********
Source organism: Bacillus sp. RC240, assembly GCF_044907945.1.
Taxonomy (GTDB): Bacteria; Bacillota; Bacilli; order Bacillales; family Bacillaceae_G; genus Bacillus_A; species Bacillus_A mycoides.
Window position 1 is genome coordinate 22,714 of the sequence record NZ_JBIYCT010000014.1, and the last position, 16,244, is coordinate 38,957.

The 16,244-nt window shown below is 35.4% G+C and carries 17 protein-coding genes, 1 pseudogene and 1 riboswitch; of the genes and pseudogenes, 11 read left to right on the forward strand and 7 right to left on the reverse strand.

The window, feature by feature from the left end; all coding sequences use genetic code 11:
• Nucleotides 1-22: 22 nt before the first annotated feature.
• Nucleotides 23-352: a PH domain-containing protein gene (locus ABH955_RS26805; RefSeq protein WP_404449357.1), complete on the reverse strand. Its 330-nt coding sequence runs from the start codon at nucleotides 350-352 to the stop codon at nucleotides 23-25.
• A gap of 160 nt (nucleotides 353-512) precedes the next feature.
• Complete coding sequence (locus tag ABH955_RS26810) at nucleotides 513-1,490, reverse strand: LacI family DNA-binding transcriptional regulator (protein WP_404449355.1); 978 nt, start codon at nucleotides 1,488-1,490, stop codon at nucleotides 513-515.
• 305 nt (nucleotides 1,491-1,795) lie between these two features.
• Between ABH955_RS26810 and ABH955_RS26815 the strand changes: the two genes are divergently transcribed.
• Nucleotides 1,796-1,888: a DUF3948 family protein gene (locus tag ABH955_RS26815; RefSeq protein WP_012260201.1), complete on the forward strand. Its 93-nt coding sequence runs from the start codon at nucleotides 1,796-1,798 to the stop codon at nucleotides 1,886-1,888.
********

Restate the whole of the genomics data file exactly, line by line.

Source organism: Bacillus sp. RC240, assembly GCF_044907945.1.
Taxonomy (GTDB): Bacteria; Bacillota; Bacilli; order Bacillales; family Bacillaceae_G; genus Bacillus_A; species Bacillus_A mycoides.
Window position 1 is genome coordinate 22,714 of the sequence record NZ_JBIYCT010000014.1, and the last position, 16,244, is coordinate 38,957.

The 16,244-nt window shown below is 35.4% G+C and carries 17 protein-coding genes, 1 pseudogene and 1 riboswitch; of the genes and pseudogenes, 11 read left to right on the forward strand and 7 right to left on the reverse strand.

The window, feature by feature from the left end; all coding sequences use genetic code 11:
• Nucleotides 1-22: 22 nt before the first annotated feature.
• Nucleotides 23-352: a PH domain-containing protein gene (locus ABH955_RS26805; RefSeq protein WP_404449357.1), complete on the reverse strand. Its 330-nt coding sequence runs from the start codon at nucleotides 350-352 to the stop codon at nucleotides 23-25.
• A gap of 160 nt (nucleotides 353-512) precedes the next feature.
• Complete coding sequence (locus tag ABH955_RS26810) at nucleotides 513-1,490, reverse strand: LacI family DNA-binding transcriptional regulator (protein WP_404449355.1); 978 nt, start codon at nucleotides 1,488-1,490, stop codon at nucleotides 513-515.
• 305 nt (nucleotides 1,491-1,795) lie between these two features.
• Between ABH955_RS26810 and ABH955_RS26815 the strand changes: the two genes are divergently transcribed.
• Nucleotides 1,796-1,888: a DUF3948 family protein gene (locus tag ABH955_RS26815; RefSeq protein WP_012260201.1), complete on the forward strand. Its 93-nt coding sequence runs from the start codon at nucleotides 1,796-1,798 to the stop codon at nucleotides 1,886-1,888.